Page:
The demon who looked like Thomas smiled at his wife, and then his tongue darted out and caught the other beetle that had once been his eye. It made a soft, sickening sound between his teeth. The woman gagged, and he kept grinning.
“He’s just trying to scare her,” said Merris, her voice still clinical and uninterested. “A demon will try to manipulate a human any way it can. Don’t worry. She knows better than to be fooled.”
Ruth put a hand to her own mouth and started to cry.
Nick rather expected Jamie to turn and bolt, but it was Alan who did so.
One moment he was by Nick’s side, still and quiet as he was when he was upset and turning in on himself, but in control. The next he was limping as fast as he could down the corridor, back in the direction they had come, away from the metal doors hiding the demons.
Nick should have looked at Alan; he should have made sure he wasn’t upset. Alan could usually handle himself, but this was different. Alan was carrying a second-tier mark. Alan was thinking of his future.
Nick considered waiting for Mae to offer to go after him. That would please Alan, he thought, but Mae did not offer. Nick glanced at her and saw her standing close by Jamie, feet planted apart as if she was going to wrestle someone, looking furiously concerned. She did not want to leave her brother.
That was fine by Nick. He didn’t want to leave his brother either.
“Don’t come after us,” he said curtly, and spun around and after Alan.
Mae would probably be better at comforting Alan than he would. Jamie would probably be better at it. Nick did not have the slightest idea what to do, but Alan was his brother and no one else’s, and he would think of something.
He found Alan in a bathroom, stooped over the sink and looking like he was going to be sick. The water was running, and Alan was splashing his face frantically. He looked up and saw Nick at the mirror. Nick looked at his own stone-faced reflection and Alan’s almost frightened eyes.
“Alan,” he said, his voice rough.
Alan closed his eyes. “What?”
Nick advanced cautiously, wishing this was as simple as creeping up on someone to kill them. “You okay?”
He wondered if other people ever realized how stupid half the things they said were. Alan was shaking and scared and obviously not okay, but Nick had to ask because that was what you asked, and no matter how stupid the usual words sounded, Nick had no words of his own to offer.
“I might be okay,” said Alan, who told lies.
He looked down again, into the basin of the sink and away from their reflections. There were dark circles under Alan’s eyes, Nick saw in the cold, uncompromising picture the mirror gave him, and deep lines around his mouth. He was so much paler than he had been even a week ago. It made Nick think of the demon they’d left behind, in a body that had looked young last week.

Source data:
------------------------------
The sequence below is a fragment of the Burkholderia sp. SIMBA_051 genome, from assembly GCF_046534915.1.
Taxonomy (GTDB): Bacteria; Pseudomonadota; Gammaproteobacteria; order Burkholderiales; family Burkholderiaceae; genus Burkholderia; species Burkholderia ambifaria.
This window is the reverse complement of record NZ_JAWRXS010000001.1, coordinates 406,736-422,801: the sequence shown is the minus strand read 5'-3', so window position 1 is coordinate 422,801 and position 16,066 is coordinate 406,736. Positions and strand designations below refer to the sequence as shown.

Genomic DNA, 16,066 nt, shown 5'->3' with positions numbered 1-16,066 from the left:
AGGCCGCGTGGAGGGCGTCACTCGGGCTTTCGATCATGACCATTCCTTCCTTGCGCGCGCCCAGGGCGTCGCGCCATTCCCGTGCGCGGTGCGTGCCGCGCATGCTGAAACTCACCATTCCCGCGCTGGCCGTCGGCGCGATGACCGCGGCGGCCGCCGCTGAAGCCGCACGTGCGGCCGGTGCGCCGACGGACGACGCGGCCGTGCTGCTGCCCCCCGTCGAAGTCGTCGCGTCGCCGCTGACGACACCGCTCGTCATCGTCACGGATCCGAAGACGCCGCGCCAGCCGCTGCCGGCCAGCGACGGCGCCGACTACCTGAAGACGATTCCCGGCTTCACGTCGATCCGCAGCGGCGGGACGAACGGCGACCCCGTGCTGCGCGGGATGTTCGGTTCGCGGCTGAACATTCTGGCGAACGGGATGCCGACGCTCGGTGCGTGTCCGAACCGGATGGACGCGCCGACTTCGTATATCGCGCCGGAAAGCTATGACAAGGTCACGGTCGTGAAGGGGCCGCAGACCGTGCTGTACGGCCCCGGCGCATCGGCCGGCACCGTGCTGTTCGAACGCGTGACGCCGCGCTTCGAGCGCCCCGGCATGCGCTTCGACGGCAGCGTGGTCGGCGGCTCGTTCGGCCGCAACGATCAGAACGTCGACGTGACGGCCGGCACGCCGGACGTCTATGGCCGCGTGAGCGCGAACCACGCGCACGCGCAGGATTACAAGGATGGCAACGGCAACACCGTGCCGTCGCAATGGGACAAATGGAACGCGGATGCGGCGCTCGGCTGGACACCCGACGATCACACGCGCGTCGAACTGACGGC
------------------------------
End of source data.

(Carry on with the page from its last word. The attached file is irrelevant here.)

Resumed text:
“Don’t,” he said, and cleared his throat. “You don’t need to worry.” He had to drag every word out. “It won’t happen to you. I won’t let it.”
“That’s not why,” Alan said, but his shoulders relaxed.
This encouraged Nick to go over to him, but once he was there he could only hang uselessly over his brother. Alan was the one who was good at this stuff, who was always hair ruffling or shoulder patting. Gestures like that did not come naturally to Nick, any more than comforting words did.
“Sure it’s not,” Nick said, trying hard to make his voice gentle. It cracked and came out sounding harsh.
He sat on the floor with his back against the wall, and after a moment Alan gave a sigh that was either tired or resigned. Nick kept his head bowed as Alan’s hand settled on his neck, palm gun-callused, and rested there.
Nick had never seen the point of just touching people, but if this made Alan feel better, he supposed it wasn’t so bad.
“Why did we come here?” he asked.
“I wanted to see the possessed patients,” Alan answered, his voice low. “But I didn’t want you to see them. I didn’t want any of you to see.”
“It’s all right,” Nick said, trying to be comforting. “They didn’t bother me.”
He glanced up at Alan, and Alan did not look comforted. He looked as if he was exhausted and in pain.
Nick felt a sharp pang of frustration, like when he’d been younger and teachers had asked him to read aloud or girls had expected some sort of gesture from him, but a thousand times worse because this was his brother and it mattered.
“I’ll protect you,” he said at last, awkwardly. He felt stupid saying it; Alan already knew that he would.
Alan looked a little steadier, all the same. “I’m counting on it.”
“Good,” said Nick. “You’ll be okay. I’ll protect you. Don’t — don’t be upset anymore.”
Alan made a soft sound, trembling between a breath and a laugh. “I’m not upset.”
“You liar,” Nick mumbled.
Alan stroked his hair just once, and then drew his hand away. “I’m okay now,” he said. “Really.”
It sounded true, sounded like something Nick could believe. He remembered feeling peaceful on the boat, just trusting Alan, and it seemed like something he could do again.
Nick’s phone rang. He cursed and half rose in order to fish it out of his jeans, and then looked blankly at the number that appeared on the screen.
“Who the…?” He shrugged and made to cut them off.
“Probably one of your many admirers,” Alan said. “Go ahead, answer it. I’m all right, I promise. I’ll be out in a minute.”
Nick had been busy lately. He didn’t remember giving his number out to any girls, but if Alan wanted a moment, he should have it. Nick scrambled to his feet, lingered for an instant wondering if he should say anything, and ended up just nodding at his brother. Alan smiled at Nick as he went out the door, and he answered the phone in a good mood. Whoever the girl was, he’d pretend to remember her.